Friday, October 26, 2012

9 Tips for Surviving Your First Year of College

1. Create a communication plan with your family

While it’s important to build independence from your family, it’s also important to let your parents know that you’re still alive. Before you leave, define your “regular basis.” For some students, that means calling home daily. Others might keep in touch via text message alone. Not only does a regular chat ease parental concerns, talking with your family can make the transition to college smoother. It will help battle home sickness but still give you some kind of independence from your parents. 

2. Be Safe
An easy way to ease your parents mind is to take care of yourself. When going out at night, be sure to let someone know where you’ll be. When walking at night, don’t go alone. Pay attention to your surrounding and be sure to make smart decisions. Lock your valuables, like your car, bike, laptop, and your dorm room. Program emergency numbers into your cellphone; like the number for Campus Police. One of the services Campus Police provides is personal escorts. A uniformed officer will provide anyone with a personal escort to another location on campus. They can also help with jumpstarts and lockouts.

3. Know your advisor

Get in touch with your advisor as frequently as you need to. Talk to him or her about how to effectively plan your schedule and selection of courses for next semester. They can also help you make sure you are on track to graduate on time.

Your adviser can also help you know which deadlines to look out for. The two most important for incoming freshman are the last day you can drop a class without a penalty and the deadline for the spring semester financial aid. Most deadlines can found on the Registrar’s website.
Note: the Registrar is an official in an academic institution (a college, university, or secondary school) who handles student records. Typically, a registrar processes registration requests, schedules classes and maintains class lists, enforces the rules for entering or leaving classes, and keeps a permanent record of grades and marks.

4. Ask for help if you need it

Your first year of college may be overwhelming. Don’t be afraid to ask for help from teachers, your advisor or others.   If you are feeling down, visit the Counseling Center. If you are struggling in a class, ask for a tutor or visit your professor during office hours. If you get sick, visit the Health and Wellness Center. If you have roommate problems, talk to your residence hall adviser. If you miss home, call a parent or close friend. College campuses are packed with resources that you have likely already paid for, so don’t hesitate to use them. You won’t be the only one to do so.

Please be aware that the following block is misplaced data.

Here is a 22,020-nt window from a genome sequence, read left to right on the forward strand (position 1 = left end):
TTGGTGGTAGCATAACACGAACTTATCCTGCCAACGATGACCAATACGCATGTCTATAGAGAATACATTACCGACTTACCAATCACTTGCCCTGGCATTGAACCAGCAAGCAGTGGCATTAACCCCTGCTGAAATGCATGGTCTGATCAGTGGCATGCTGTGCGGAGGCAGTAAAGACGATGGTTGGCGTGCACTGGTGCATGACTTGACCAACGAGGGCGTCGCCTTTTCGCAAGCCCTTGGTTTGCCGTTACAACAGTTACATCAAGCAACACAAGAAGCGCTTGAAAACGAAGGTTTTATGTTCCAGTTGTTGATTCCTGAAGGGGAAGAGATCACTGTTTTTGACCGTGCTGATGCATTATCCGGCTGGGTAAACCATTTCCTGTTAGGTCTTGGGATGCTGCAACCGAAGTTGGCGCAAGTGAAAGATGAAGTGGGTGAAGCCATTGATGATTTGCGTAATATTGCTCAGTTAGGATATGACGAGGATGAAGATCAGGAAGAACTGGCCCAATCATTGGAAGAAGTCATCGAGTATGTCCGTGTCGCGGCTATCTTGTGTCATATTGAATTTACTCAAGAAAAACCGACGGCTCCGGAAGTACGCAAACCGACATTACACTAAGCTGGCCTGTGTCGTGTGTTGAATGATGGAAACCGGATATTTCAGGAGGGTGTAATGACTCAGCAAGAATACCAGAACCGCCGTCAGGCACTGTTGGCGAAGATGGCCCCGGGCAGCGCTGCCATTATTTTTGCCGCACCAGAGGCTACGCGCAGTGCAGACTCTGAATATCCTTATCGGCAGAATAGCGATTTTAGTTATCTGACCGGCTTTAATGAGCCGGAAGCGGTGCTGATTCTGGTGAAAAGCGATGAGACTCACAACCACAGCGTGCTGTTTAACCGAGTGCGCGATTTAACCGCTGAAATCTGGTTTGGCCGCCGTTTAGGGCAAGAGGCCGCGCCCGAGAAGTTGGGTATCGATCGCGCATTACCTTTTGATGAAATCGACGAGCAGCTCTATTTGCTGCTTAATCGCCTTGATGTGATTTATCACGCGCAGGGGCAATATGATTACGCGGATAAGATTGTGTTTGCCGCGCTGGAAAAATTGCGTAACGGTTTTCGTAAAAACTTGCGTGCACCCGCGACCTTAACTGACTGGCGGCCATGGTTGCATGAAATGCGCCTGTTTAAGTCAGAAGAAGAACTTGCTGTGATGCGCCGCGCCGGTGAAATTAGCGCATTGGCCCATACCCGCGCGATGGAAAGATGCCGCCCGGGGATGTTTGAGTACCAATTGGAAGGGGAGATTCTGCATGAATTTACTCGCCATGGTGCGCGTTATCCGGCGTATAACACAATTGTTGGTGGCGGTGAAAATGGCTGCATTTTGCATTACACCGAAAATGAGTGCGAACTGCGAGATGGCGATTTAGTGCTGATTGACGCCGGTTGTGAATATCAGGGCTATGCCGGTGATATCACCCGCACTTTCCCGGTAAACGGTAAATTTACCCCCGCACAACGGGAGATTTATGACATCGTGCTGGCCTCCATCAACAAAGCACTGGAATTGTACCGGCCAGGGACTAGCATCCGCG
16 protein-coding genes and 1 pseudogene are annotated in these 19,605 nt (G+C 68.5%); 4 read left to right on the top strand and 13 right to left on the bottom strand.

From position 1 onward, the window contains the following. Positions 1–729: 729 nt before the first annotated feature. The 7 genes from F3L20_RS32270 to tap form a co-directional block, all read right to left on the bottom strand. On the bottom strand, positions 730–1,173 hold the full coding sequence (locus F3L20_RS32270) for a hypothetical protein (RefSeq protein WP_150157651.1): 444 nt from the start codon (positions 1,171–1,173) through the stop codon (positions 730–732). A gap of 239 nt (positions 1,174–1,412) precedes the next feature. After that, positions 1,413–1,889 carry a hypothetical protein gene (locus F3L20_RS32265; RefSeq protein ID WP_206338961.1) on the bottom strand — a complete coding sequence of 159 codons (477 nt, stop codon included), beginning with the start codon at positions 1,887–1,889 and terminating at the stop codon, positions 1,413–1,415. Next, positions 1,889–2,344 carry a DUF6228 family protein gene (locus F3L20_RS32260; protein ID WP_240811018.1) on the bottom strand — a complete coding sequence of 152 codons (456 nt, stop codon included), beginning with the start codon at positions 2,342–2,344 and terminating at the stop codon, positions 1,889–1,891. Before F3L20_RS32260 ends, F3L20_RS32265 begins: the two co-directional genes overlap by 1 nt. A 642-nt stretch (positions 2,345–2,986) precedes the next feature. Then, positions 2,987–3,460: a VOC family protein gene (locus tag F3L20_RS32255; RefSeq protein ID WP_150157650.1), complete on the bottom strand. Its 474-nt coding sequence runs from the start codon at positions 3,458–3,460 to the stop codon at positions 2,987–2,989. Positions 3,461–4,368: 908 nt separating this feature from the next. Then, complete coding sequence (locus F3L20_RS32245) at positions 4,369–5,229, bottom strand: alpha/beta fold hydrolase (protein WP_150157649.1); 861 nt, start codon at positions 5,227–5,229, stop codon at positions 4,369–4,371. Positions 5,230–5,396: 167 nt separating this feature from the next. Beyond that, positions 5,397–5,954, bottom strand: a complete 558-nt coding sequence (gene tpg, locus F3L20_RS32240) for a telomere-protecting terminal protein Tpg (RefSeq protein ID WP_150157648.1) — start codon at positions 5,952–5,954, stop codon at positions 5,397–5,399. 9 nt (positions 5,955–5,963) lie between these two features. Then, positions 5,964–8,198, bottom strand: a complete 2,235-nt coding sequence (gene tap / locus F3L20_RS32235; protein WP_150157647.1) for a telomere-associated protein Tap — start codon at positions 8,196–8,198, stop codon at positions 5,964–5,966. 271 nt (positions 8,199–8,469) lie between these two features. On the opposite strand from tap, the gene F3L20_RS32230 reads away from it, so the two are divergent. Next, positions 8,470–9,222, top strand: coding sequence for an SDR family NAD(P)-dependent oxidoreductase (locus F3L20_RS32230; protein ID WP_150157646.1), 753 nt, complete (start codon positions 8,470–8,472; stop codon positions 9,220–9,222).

Note: One of the coolest services provided by the Counseling Services is Animal Assisted Therapy

5. Eat at least one healthy meal a day

The dining hall buffet lines usually have healthy options, but they might not look as appetizing as the less-healthy comfort foods. And then there is the late-night snacking and calorie-packed beverages. If you have pizza for lunch, opt for a big salad at dinner. Also be aware of the University’s efforts to promote healthy eating. At USU, the Be Well program offers free nutrition consultations. Campus eateries also have signs indicating which foods are healthier than others. 

6. Find the ideal place for you to study.
It may be your dorm room or a cozy corner of the library, but find a place that works best for you to get your work done -- while avoiding as many distractions as possible. Some cool secret places to study are the computer labs in Old Main, The 3rd floor lounge of the Taggart Student Center (TSC), and the basement of the library. 

7. Stay on campus as much as possible.
Whether it's homesickness, a job, or a boyfriend or girlfriends from home, try not to leave campus too soon or too often. The more time you spend getting to know the campus and your new friends, the more you'll feel at home at school. And why not take advantage of all the cultural and social events that happen on campus? Make sure to get familiar with the campus activities calendar.
 8. Go to football/basketball games

Aggie sports have a mystifying quality of bringing people together for a mutual cause. Take in the excitement of USU students walking to the Spectrum, screaming and holding out their hands like they’re milking cows. It’s one of the best things you’ll experience here. 

9. Keep track of your money.
If you've never had to create a budget, now is the time to do so. Find ways to stretch your money - and as best you can, avoid all those credit card solicitations you'll soon be receiving.

You've done all the prep work -- you've gotten good grades in high school, scored well on a standardized test, and been accepted into the college you want to attend -- so enjoy all your hard work while laying the groundwork for a successful college career. Don't be a statistic. Be determined to make it through your freshman year -- and beyond. Take advantage of your network of new friends and professors, have fun while learning as much as you can, and get the most out of your college experience.

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